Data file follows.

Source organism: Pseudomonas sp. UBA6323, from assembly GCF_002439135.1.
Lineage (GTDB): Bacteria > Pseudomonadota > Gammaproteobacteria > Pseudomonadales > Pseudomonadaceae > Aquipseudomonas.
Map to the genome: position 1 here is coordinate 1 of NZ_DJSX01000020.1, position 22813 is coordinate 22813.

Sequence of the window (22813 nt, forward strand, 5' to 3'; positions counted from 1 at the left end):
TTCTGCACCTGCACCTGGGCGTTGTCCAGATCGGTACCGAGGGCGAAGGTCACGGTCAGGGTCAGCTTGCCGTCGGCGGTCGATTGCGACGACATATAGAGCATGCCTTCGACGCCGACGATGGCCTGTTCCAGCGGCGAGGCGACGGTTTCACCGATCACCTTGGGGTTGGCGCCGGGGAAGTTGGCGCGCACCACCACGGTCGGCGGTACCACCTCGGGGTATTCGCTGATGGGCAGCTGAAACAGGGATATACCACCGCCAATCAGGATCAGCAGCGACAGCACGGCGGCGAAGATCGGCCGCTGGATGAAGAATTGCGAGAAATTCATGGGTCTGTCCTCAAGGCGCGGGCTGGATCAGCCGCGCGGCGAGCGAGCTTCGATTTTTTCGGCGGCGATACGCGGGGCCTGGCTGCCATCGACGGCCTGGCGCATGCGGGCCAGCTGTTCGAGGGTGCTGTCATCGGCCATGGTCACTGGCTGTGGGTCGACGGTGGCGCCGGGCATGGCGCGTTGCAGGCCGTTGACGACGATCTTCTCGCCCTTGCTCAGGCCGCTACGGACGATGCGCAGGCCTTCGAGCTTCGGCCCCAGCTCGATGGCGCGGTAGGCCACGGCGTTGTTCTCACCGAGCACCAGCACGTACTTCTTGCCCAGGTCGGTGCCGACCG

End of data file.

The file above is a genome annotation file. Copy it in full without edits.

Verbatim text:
Source organism: Pseudomonas sp. UBA6323, from assembly GCF_002439135.1.
Lineage (GTDB): Bacteria > Pseudomonadota > Gammaproteobacteria > Pseudomonadales > Pseudomonadaceae > Aquipseudomonas.
Map to the genome: position 1 here is coordinate 1 of NZ_DJSX01000020.1, position 22813 is coordinate 22813.

Sequence of the window (22813 nt, forward strand, 5' to 3'; positions counted from 1 at the left end):
TTCTGCACCTGCACCTGGGCGTTGTCCAGATCGGTACCGAGGGCGAAGGTCACGGTCAGGGTCAGCTTGCCGTCGGCGGTCGATTGCGACGACATATAGAGCATGCCTTCGACGCCGACGATGGCCTGTTCCAGCGGCGAGGCGACGGTTTCACCGATCACCTTGGGGTTGGCGCCGGGGAAGTTGGCGCGCACCACCACGGTCGGCGGTACCACCTCGGGGTATTCGCTGATGGGCAGCTGAAACAGGGATATACCACCGCCAATCAGGATCAGCAGCGACAGCACGGCGGCGAAGATCGGCCGCTGGATGAAGAATTGCGAGAAATTCATGGGTCTGTCCTCAAGGCGCGGGCTGGATCAGCCGCGCGGCGAGCGAGCTTCGATTTTTTCGGCGGCGATACGCGGGGCCTGGCTGCCATCGACGGCCTGGCGCATGCGGGCCAGCTGTTCGAGGGTGCTGTCATCGGCCATGGTCACTGGCTGTGGGTCGACGGTGGCGCCGGGCATGGCGCGTTGCAGGCCGTTGACGACGATCTTCTCGCCCTTGCTCAGGCCGCTACGGACGATGCGCAGGCCTTCGAGCTTCGGCCCCAGCTCGATGGCGCGGTAGGCCACGGCGTTGTTCTCACCGAGCACCAGCACGTACTTCTTGCCCAGGTCGGTGCCGACCG